“We also do not know all the consequences to the brain and body when exposed to higher concentrations of THC,” the report said.

The nonprofit Santa Barbara Council on Alcoholism & Drug Abuse believes keeping children off drugs of any kind will greatly increase their potential for a healthy life.

“If you can delay or postpone someone’s use, you’re basically inoculating them against addiction,” said Shereen Khatapoush, director of Fighting Back’s Youth Service System.

“If someone uses alcohol, marijuana — anything — before the age of 15, they are four to five times more likely (repeat) to have addiction or dependence at some point in their lifetime,” she said. “So addiction, dependence … it’s fundamentally a developmental disorder.

“If you don’t start using as an adolescent, you’re probably never going to have a problem. You might experiment, you might have problem use at some point, but you probably won’t have real addiction or dependence issues.”

Authorities are also concerned about dispensary clients reselling the marijuana or allowing their children to get access to it.

“I don’t think our community understands, in general, who’s actually getting that marijuana,” Santa Barbara County Deputy District Attorney Von Nguyen told Noozhawk. “It’s not the sick and dying people who are in a wheelchair and they need their marijuana to survive for the day. We are talking about kids who are absolutely fine, but they want that high.

“Until we’re educated, it’s going to continue to be a problem.”

District Attorney’s Office investigator Tom Miller said some people with medical marijuana recommendations break their pot into smaller quantities and resell it. He added that authorities often find juveniles with marijuana that is still in dispensary packaging.

“We’ve confirmed that kids are committing crimes to get the marijuana,” said Nguyen, who worked as a Juvenile Court prosecutor before her recent reassignment to narcotics cases. “There are kids whose parents have a medical marijuana recommendation and grow marijuana at their house, and kids are going to that house and they’re getting high there.

“Law enforcement has its hands tied because the parents have the right to have their marijuana. We’re not there so we can’t prove those kids are getting it from that house, and they’re not going to tell anyone.”

In her experience with Juvenile Court, Nguyen said, at least 75 percent of the cases involve minors trying alcohol or marijuana or smoking regularly.

Many adolescents have drug-related crimes or violate probation because they test positive for marijuana during regular drug testing, Nguyen said. Some choose to switch to prescription medications to avoid detection, since their probation conditions include testing for alcohol or marijuana.

“I cannot stress the amount of kids who are coming through our system who are either addicted to marijuana or are using marijuana on a daily basis,” she said.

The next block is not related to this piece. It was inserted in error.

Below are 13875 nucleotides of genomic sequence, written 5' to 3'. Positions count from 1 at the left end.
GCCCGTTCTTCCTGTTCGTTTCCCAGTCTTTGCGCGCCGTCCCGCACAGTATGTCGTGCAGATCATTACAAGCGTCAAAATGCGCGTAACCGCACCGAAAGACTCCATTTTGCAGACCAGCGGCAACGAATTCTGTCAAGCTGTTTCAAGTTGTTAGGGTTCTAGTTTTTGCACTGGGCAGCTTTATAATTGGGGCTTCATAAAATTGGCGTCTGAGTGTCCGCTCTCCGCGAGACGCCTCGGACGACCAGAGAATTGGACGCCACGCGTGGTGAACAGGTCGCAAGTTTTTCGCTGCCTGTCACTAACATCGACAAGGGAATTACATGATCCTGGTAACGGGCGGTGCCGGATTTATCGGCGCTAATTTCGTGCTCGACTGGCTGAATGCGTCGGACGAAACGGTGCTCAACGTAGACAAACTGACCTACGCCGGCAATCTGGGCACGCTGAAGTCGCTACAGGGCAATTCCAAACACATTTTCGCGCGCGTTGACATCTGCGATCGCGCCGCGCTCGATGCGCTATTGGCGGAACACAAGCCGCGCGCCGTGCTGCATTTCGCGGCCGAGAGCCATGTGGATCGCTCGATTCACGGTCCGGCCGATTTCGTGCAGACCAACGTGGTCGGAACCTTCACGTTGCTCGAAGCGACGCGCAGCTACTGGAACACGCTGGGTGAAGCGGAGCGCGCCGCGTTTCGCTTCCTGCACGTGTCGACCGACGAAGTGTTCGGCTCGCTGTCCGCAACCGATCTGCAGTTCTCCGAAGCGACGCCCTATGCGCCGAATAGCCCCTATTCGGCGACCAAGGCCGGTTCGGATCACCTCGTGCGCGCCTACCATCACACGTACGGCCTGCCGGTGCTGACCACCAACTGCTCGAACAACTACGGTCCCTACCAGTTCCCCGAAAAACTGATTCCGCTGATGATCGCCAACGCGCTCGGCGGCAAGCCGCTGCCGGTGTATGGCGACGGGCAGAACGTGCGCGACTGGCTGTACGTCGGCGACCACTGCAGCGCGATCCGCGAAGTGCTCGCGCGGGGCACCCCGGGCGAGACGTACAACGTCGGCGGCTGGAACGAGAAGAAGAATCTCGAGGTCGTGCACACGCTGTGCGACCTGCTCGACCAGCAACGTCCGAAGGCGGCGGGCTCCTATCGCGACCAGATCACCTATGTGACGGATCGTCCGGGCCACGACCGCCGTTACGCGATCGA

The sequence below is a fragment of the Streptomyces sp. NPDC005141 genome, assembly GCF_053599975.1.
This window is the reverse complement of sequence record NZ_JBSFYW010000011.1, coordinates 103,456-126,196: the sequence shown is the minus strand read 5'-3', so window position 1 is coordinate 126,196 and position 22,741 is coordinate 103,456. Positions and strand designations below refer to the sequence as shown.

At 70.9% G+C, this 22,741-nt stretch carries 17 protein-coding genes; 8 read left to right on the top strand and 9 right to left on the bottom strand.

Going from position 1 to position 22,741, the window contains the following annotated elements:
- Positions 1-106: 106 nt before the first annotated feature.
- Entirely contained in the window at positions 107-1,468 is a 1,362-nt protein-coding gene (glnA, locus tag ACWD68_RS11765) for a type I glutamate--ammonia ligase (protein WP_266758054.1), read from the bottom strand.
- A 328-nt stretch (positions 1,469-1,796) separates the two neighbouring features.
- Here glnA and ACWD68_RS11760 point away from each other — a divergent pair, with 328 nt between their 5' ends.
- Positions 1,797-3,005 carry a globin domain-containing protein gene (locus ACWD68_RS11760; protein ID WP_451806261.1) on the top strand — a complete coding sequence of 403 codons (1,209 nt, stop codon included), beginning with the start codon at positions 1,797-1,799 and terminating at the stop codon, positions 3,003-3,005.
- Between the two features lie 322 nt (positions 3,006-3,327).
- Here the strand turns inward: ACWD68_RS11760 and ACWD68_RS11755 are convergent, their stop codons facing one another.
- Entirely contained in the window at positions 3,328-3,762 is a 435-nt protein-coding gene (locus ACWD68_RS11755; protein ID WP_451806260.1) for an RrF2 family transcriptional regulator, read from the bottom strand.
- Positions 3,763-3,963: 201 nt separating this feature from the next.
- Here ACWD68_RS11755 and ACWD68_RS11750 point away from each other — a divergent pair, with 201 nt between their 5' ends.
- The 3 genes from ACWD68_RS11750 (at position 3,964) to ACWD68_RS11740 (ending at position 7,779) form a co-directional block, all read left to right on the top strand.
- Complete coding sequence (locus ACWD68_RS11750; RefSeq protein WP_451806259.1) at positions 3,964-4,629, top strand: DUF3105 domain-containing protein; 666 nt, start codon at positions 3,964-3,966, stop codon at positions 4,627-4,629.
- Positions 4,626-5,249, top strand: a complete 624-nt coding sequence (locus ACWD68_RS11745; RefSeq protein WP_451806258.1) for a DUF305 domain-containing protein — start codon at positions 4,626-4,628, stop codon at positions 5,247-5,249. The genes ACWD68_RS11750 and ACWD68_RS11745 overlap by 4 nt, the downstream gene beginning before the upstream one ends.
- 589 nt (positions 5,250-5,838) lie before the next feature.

Abuse of marijuana among adults — regardless of whether they have doctors’ recommendations — is prevalent, as well. Along with heroin, marijuana is one of the top drugs of choice reported among inmates in the Sheriff’s Treatment Program at the County Jail, said Chuck McClain, the program’s supervisor.

McClain has been working in the treatment and recovery field for 30 years and is a recovering addict himself.

The percentage of Sheriff’s Treatment Program participants who report marijuana as their drug of choice is increasing every year, and McClain guesses it will be up to 20 percent this year.

He expects heroin to be the drug of choice for 25 percent of people, methamphetamines down to 25 percent or 30 percent, and opiates up to 5 percent, he said.

Some people call marijuana the gateway drug, which McClain used to think was a lot of smoke, he said. In his experiences at the jail, he said he’s seen recovering addicts relapse into using their drug of choice if they smoke a joint. Prescription drugs have a similar effect, making people get into old habits, he added.

“I cannot tell you how many times I’ve had people who’ve had several or many years of sobriety, and all of a sudden they have a back problem or something like that and the doctor gives them a pain pill and these people are no longer sober,” McClain said. “They’re back to their old drug of choice along with their prescription.”

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Noozhawk staff writer Giana Magnoli can be reached at gmagnoli@noozhawk.com. Follow Noozhawk on Twitter: @noozhawk or @NoozhawkNews. Connect with Noozhawk on Facebook.

2010 National Survey on Drug Use and Health-SAMHSA

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Giana Magnoli, Noozhawk Managing Editor

Noozhawk managing editor Giana Magnoli can be reached at gmagnoli@noozhawk.com.